Depending on the day and time, the answer to this question could also be taking the Trolley or driving and parking at the border and then using the footbridge walking over. But often if traffic is light on the I5, I805, I905, or SR125 freeways, one can usually zip across the border in a car in a matter of minutes. The return trip where everyone must go through customs/border patrol is the real time suck, especially if you come back on a Sunday or Monday. Being a member of a Trusted Traveler Program like Global Entry or NEXUS can significantly reduce your wait time as it makes you eligible to use the expedited Ready Lanes. 

The two vehicle crossing points are El Chaparral (San Ysidro), the main port of entry, and Otay Mesa, which connects Otay Mesa, a San Diego suburb, with the Otay Centenario borough of Tijuana. Companies like YTS Transport offer chauffeured car shuttle services between both countries. Make sure any hired driver has the correct permits to take you across the border or to the airport.

Mexican law requires motorists to have “proof of financial responsibility” in an accident regardless of fault. The two forms of proof: either carry sufficient cash to cover damages or purchase a temporary auto policy from a Mexican insurance company. U.S. policies do not satisfy the legal requirement. Purchase online in advance or in-person just before crossing the border. Cutting corners here can lead to serious penalties. If willing to take this extra step, having your own car comes in handy to get out to the beach or parts of town outside the main tourism sector.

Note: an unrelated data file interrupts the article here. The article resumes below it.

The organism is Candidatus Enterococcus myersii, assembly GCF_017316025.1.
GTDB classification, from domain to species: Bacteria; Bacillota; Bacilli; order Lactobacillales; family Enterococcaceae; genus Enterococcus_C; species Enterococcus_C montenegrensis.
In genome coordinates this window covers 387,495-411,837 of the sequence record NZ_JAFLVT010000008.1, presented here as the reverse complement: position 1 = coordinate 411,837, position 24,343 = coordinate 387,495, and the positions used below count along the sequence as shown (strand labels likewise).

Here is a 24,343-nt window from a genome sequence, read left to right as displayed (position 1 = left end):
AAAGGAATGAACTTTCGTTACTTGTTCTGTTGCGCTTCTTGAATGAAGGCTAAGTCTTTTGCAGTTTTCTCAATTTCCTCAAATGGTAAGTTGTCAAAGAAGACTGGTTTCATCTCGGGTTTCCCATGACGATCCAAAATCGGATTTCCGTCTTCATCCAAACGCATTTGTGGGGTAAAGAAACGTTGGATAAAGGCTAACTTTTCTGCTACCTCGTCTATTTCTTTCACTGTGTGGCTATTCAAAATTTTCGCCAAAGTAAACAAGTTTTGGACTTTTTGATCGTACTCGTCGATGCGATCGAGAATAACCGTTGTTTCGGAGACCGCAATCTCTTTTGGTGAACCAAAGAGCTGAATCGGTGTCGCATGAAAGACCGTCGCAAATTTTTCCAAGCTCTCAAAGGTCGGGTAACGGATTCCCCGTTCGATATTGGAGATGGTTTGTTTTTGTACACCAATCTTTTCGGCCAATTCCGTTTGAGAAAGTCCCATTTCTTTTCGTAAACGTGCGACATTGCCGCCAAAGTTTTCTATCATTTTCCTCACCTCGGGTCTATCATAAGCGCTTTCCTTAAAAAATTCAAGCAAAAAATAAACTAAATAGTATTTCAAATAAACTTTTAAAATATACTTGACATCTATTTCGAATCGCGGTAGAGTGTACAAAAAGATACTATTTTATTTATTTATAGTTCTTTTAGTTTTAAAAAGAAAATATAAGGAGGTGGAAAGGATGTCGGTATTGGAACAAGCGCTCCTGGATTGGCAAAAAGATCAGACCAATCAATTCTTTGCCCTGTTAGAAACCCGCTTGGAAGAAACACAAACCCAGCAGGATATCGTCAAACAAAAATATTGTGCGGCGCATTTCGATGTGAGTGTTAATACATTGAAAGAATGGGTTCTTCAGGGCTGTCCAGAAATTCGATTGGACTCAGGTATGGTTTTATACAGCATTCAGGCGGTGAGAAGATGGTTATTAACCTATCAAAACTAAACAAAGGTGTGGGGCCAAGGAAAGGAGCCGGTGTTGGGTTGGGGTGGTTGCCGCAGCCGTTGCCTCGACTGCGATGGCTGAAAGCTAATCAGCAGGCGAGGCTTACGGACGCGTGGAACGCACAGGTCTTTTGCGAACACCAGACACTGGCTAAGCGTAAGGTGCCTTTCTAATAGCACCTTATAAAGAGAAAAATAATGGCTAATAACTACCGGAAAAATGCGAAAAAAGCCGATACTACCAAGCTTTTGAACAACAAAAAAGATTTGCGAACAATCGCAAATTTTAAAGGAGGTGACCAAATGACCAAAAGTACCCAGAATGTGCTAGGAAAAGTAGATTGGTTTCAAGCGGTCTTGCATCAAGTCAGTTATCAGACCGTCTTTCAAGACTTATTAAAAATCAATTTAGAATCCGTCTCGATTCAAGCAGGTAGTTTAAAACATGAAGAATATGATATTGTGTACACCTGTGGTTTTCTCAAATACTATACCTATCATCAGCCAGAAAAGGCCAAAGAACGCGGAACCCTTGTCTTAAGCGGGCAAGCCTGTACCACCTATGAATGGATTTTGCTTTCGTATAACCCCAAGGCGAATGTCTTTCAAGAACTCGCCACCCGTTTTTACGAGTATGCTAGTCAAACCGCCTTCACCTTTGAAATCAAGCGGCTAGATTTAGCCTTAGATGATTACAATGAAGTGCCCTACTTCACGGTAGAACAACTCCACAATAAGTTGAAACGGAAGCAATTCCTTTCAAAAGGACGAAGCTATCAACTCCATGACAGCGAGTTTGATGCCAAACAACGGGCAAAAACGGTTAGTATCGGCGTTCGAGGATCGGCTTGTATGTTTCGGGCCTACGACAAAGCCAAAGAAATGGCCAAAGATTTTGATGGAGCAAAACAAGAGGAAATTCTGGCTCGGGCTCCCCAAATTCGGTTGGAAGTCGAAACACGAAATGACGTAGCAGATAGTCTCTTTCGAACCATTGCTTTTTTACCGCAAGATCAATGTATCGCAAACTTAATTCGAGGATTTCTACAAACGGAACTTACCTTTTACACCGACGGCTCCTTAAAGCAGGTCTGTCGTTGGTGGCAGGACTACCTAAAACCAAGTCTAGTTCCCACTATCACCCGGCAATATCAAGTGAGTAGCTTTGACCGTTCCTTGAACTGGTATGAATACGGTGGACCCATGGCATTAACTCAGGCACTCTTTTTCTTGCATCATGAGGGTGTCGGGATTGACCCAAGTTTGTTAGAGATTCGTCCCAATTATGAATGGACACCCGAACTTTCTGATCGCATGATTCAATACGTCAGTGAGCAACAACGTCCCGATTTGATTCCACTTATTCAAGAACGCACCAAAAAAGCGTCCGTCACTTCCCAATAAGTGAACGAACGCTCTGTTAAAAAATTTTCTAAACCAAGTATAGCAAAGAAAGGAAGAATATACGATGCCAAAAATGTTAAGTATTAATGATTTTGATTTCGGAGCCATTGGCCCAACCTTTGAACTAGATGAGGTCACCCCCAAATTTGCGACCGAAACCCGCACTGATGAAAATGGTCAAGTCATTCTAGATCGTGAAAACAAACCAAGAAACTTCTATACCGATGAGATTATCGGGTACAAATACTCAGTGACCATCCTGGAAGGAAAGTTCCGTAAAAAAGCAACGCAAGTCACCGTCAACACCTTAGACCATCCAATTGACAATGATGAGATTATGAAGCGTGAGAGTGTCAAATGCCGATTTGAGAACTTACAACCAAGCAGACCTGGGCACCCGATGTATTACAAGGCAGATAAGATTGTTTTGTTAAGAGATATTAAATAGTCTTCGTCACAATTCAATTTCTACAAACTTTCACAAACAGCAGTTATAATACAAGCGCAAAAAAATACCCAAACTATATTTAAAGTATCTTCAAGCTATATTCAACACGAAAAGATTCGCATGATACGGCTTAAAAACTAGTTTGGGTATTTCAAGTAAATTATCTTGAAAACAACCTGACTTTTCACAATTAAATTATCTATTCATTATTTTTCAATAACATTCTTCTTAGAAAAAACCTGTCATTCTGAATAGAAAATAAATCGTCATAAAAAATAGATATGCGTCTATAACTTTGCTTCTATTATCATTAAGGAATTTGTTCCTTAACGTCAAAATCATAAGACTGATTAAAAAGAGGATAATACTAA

How Long Is the Flight?

Flying to Tijuana from San Diego is an option but not realistic or cost-effective because there are no direct flights from San Diego International Airport (SAN). Getting from there to Tijuana International Airport (TIJ) almost always includes flying far out of the way to cities like Las Vegas, Atlanta, and Guadalajara, and at least two connections, which results in a travel day almost three times as long as the time it would take you to walk from downtown to downtown. We’re talking 14 or 15 hours instead of four or five on Aeromexico, Volaris, Frontier, Delta, or likely some combination of those airlines.

However, flying in and out of TIJ for a trip that includes both cities might save you money depending on where you are flying from or if you are going to another Mexican destination. Cross Border Xpress (CBX) is a 390-foot pedestrian bridge that connects TIJ with a service terminal on the American side in Otay Mesa Travelers can rent cars, catch the shuttle, exchange currency, and eat in the food truck area at the service terminal. Only TIJ-ticketed passengers can access CBX to move between countries. Round-trip crossings are $30.

Is There a Bus That Goes From San Diego to Tijuana?

Greyhound offers regular bus service from the San Diego Bus Station in downtown (1313 National Ave.) to Tijuana Central Bus Station. The route typically takes a little more than an hour, requires a border stop, and usually costs between $13 and $25. The price depends on the day of the week, time of the day, the season, and whether you chose an economy, economy extra, or flexible class ticket. Tufesa Internacional, which is geared more to Spanish-speaking travelers, has a route from San Ysidro to Tijuana as well, but at that point you’re basically already there,